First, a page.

Doctor insights on:
Vaccine Recommendation Child
Latin word for cow, vacca, because of the smallpox/cowpox work of edward jenner, vaccination is the administration of a substance, live organism or otherwise, that stimulates the immune response to prevent a specific disease. Primarily a preventative procedure, some vaccines can ...Read more
No harm: This would be frustrating as no parent wants to know their child endured more than they needed as an extra jab but, no medical danger or harm occurs.Such immune system challenges have been shown to be of no risk but this does not make it any less distressing emotionally to a parent. Ouch. ...Read more
Immunization : It is important to immunize your child as recommended by AAP at the appropriate age , there are so many available vaccines some come in combinations, they protect your child against deadly or incapacitating diseases, most of these vaccines are manadatory, your child can't enroll in daycare or school without them, some vaccines have side effects, the most common is fever & local reactions. ...Read moreSee 8 more doctor answers
Recommended...: None must be given. They are recommended..... Hbv#1, 2, 3, rotavirus #1, 2, 3, dtap #1, 2, 3, hib #1, 2, 3, ipv #1, 2, 3, Prevnar (pneumococcal vaccine) #1, 2, 3, MMR 1, 2, varicella 1, 2..Hepatitis a 1, 2 http://www2.Aap.Org/immunization/izschedule.Html has more information. ...Read more
For what medical reasons do similar eur. & n. Amer. Countries have different child vaccine requirements?
Which differences: Unaware of the differences. If you could point these out will be glad to comment. All too often, however, decisions of this nature are made based upon societal demands rather than logical medical rationale. ...Read more
My fiancé and i are looking to have a child soon in the near future, are there any particular vaccines i need before i conceive?
MMR & varicella: Mmr and varicella (chickenpox) vaccines are a must before conception because these cannot be given during pregnancy, and the diseases caused by these infections can be devastating to the fetus. All other immunizations can be given during pregnancy, although most suggest not doing them during first trimester. Thanks for pre-planning the good health of your pregnancy and baby! ...Read moreSee 2 more doctor answers
I had hep vaccines as a child, i'm 28 and want to travel more, will I need new shots? Will it last another 20 yrs? Should I get a + b, anything else?
Smokers for starters: The latest group of people that have been targeted are smokers, because they catch pneumonias more often. The other large group of patients to receive Pneumovax are those 65 and over. Those younger with diseases such as diabetes, asthma, chronic liver conditions, cardiac disease, and neoplasms, or those without a spleen, need one, as well as a 2nd shot, at least 5 years later, at age 65 plus. ...Read moreSee 1 more doctor answer
Low titers : It means that child has not mounted enough titers or leves of antibodies against the germs that cause the disease that was tested and requires more dosis. ...Read more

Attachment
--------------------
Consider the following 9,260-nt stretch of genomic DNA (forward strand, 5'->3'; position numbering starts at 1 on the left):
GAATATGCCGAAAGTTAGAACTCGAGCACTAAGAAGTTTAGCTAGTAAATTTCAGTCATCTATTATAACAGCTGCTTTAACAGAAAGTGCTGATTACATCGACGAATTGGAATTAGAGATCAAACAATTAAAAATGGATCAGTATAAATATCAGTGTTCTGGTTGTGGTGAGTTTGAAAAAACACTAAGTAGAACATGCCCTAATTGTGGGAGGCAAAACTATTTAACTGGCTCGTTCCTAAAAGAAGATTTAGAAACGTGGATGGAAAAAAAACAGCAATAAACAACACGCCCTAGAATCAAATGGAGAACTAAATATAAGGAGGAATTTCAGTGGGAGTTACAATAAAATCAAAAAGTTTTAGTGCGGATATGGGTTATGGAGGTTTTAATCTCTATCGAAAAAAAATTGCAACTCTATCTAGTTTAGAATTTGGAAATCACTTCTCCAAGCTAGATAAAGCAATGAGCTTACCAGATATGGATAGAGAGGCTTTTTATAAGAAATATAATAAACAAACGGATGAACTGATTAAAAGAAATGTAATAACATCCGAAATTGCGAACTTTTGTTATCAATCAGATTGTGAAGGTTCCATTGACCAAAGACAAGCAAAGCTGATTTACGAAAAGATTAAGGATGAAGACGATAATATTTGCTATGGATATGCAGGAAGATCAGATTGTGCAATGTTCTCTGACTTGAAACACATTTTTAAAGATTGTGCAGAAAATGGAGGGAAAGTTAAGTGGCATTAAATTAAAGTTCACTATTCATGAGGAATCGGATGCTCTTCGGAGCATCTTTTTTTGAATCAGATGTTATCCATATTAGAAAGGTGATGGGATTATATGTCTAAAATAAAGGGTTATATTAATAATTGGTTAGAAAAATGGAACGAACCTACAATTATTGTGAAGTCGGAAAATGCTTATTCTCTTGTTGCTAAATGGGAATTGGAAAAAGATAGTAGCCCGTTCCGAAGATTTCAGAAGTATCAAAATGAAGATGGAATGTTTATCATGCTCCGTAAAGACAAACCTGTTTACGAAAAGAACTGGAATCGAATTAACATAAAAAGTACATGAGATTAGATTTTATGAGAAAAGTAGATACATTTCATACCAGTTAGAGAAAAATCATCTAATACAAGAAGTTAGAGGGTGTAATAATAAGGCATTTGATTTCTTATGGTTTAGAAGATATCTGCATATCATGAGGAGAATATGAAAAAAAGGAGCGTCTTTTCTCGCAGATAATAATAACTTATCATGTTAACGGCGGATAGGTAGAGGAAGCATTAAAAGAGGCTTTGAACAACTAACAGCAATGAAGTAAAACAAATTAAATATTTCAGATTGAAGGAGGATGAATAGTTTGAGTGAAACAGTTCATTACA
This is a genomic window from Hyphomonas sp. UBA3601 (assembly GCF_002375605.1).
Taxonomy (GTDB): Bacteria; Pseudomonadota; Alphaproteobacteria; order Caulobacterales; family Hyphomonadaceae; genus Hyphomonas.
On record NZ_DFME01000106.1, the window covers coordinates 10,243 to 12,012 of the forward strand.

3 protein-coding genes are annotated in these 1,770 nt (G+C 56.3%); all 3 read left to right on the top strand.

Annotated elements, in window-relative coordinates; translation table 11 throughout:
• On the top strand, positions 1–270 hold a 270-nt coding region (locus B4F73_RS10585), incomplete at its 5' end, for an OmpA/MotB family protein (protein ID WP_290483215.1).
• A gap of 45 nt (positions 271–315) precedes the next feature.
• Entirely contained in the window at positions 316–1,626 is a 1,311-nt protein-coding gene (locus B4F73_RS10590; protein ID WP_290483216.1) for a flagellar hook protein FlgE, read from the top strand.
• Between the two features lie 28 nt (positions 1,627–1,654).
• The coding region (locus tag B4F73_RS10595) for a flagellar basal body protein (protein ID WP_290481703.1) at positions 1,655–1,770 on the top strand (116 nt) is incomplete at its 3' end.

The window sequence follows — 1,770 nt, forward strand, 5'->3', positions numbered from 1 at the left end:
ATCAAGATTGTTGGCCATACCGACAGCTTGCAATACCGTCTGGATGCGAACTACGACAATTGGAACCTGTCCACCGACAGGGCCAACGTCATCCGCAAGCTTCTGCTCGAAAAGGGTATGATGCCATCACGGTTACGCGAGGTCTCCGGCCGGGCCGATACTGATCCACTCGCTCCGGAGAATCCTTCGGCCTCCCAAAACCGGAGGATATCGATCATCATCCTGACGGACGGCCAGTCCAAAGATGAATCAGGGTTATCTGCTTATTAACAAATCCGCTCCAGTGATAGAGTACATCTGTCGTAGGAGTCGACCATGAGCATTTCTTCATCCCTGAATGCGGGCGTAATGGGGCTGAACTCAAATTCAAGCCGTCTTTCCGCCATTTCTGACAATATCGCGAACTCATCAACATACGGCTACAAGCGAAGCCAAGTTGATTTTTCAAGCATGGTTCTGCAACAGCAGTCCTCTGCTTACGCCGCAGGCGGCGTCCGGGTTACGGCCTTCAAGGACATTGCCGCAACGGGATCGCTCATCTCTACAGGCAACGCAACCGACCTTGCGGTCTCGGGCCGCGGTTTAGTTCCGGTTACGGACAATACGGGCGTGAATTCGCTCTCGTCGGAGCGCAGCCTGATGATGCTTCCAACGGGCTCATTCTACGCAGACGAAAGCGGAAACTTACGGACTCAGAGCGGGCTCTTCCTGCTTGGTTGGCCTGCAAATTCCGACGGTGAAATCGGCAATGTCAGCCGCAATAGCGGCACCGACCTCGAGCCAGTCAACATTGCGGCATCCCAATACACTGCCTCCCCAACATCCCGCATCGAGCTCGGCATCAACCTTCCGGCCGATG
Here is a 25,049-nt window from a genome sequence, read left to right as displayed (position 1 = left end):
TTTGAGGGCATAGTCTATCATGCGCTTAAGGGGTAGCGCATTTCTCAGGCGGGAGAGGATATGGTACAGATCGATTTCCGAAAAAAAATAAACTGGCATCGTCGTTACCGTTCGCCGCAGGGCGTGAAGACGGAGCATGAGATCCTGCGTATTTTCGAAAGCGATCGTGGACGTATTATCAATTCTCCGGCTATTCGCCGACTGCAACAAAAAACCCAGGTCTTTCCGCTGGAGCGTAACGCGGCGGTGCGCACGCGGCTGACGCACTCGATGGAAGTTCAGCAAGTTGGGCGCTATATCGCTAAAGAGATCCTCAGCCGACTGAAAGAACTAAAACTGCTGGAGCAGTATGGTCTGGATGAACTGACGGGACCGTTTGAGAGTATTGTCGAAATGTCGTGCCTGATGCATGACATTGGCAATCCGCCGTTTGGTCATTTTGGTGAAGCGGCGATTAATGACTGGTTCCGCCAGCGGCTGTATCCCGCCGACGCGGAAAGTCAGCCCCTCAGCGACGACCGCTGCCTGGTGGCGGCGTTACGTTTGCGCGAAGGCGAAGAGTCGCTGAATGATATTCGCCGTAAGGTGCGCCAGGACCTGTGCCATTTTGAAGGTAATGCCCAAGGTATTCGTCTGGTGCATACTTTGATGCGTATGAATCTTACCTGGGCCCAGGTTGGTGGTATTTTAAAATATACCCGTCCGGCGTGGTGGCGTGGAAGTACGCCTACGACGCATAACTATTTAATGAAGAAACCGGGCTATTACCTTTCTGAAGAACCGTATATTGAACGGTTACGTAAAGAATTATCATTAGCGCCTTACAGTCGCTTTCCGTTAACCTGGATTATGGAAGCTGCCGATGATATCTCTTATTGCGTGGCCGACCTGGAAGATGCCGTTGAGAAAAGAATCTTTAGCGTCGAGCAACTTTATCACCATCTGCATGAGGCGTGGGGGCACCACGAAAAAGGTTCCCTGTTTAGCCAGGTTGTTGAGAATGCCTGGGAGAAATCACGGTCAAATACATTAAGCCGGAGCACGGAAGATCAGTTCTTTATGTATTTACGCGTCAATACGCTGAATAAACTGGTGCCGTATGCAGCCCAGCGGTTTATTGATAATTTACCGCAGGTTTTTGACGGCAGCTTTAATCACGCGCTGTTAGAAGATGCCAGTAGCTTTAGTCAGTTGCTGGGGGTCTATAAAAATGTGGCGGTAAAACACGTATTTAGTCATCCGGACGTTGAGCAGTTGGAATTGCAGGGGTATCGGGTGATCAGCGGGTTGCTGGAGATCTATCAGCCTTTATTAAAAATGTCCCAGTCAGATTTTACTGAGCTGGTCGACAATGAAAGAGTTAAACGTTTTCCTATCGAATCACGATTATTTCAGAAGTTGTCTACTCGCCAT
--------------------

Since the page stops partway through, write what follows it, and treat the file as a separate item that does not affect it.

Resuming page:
Biological learning: The ability of the body to develop resistance to germs from a vaccine is directly to the maturity of the immune system. In the first months after birth, moms transfered immunity (placental)interferes with babies ability to make antibodies but they are very vulnerable so repeated vaccines are needed. As they get past 5y or so, kids can hold on to the stimulation for many years like an adult. ...Read more
Various reasons: -sometimes body must be challenged multiple times to build immunity. 1 dose of vaccine not enough to stimulate long antibody protection -immune memory fades over time. Boosters remind the immune system to be vigilant about dangerous whooping cough, tetanus, & such infections -1st dose may not stimulate immune response in some and the 2nd dose catches those “non-responders” example mmr. ...Read moreSee 1 more doctor answer
Depends on situation: Almost all patients reacted vigorously to the whole cell pertussis vaccine used prior to the mid 90's. That vaccine was replaced by a acellular vaccine. If that was the vaccine, you can get this one without worrying about it.You can review which vaccine you reacted to and review your needs with your doc. Some may still need to be avoided, while many could be OK. ...Read more
Two basic issues: The kid could have an altered immune system with poor response to normal potent vaccines. Or the vaccines themselves could have been mis -handled some where in the pathway from manufacture to injection where the vaccines were rendered ineffective (improper storage, transport, refrigeration, preparation). ...Read more
Yes: The number of vaccines given together do not increase the adverse effects and, in some situations, vaccines may complement each other, giving better immunity. Overall, the amount of immune material in the vaccines is less than your child is exposed to in day at school! it is best to get the vaccines on time, but when necessary, several can be given at once to catch up. ...Read more
Compulsory vaccines: Compulsory vaccines unfortunately vary from state to state. For instance, meningitis vaccine is still not required here in Illinois. The list is too long for me to go through here. An excellent website is the CDC website. Go to CDC.gov and then click on vaccines and thee is tons of information and the schedules of vaccines for all different ages. ...Read more
6 Months: 6 mnths , although later is considered acceptable. ...Read more
Yes: All vaccines have a known failure percentage with some more than others. Measles as part of the MMR was given as a single dose to many kids up until the mid 1990's when it became evident a 2nd dose was needed.Today we occasionally see local measles after exposure to imported (international travel) cases.Docs can verify your protective antibodies with a blood test. ...Read more
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